To shake things up a bit I decided to not make the typical pecan sticky buns. To add a bit of flavor complexity, pay tribute to my Pop, and make preparation a bit easier, I reached deep down into my soul and got in touch with my Kitchen Wonk.

So, these are Maple Walnut Sticky Buns.  I recognize that these are a “project” and that if you are preparing an entire Thanksgiving dinner, you may want to farm out this “project” to a willing patsy collaborator. The good news is that I have built the recipe on the bricks of the Parker House roll recipe, so depending on the size of your expected crowd you can make the basic dough and make half of it into sticky buns, and the other half into toasty, white Parker House rolls. You can also double the recipe and…well you know what to do.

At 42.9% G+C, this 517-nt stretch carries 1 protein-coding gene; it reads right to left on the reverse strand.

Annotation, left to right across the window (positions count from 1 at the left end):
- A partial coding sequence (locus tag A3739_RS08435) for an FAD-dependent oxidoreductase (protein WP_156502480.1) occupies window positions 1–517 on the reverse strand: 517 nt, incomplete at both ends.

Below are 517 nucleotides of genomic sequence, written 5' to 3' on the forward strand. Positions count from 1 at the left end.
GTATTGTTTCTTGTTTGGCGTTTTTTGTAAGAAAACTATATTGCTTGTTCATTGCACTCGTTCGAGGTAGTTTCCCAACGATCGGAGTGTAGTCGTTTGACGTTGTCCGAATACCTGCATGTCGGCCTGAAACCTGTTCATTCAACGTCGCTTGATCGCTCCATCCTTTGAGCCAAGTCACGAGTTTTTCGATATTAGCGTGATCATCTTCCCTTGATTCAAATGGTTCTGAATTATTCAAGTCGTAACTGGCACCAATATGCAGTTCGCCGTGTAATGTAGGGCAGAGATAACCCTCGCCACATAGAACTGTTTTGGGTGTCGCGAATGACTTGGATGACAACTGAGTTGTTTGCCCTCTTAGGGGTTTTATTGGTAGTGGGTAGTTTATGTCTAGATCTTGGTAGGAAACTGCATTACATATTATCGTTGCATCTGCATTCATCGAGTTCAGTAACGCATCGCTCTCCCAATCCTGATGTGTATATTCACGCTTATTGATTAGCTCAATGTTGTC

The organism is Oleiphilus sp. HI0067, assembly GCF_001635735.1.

Besides being a wink and a nod towards Pop, using maple syrup makes prep a little bit faster because the filling and the topping are easier to mix together as opposed to using just brown sugar. I like to think it is healthier than the dark corn syrup called for in some recipes. (Yeah, I know, this aint health food.)

Because we are making really small buns—one or two bites—I recommend that you bake them in pie plates or round cake pans. This way you’ll end up with fewer of the dreaded “middle buns”, the ones that are baked inside the pan and therefore brown less than the outies.

The recipe also instructs you to carefully turn the buns out when they are fresh from the oven to let the syrup and nuts drizzle down. After careful tasting and consideration (a sticky job but someone had to do it) I am ready to declare that I think I like them upside down—with the topping left on the bottom. That way you won’t miss the toasty crust which remains barely kissed with the syrup.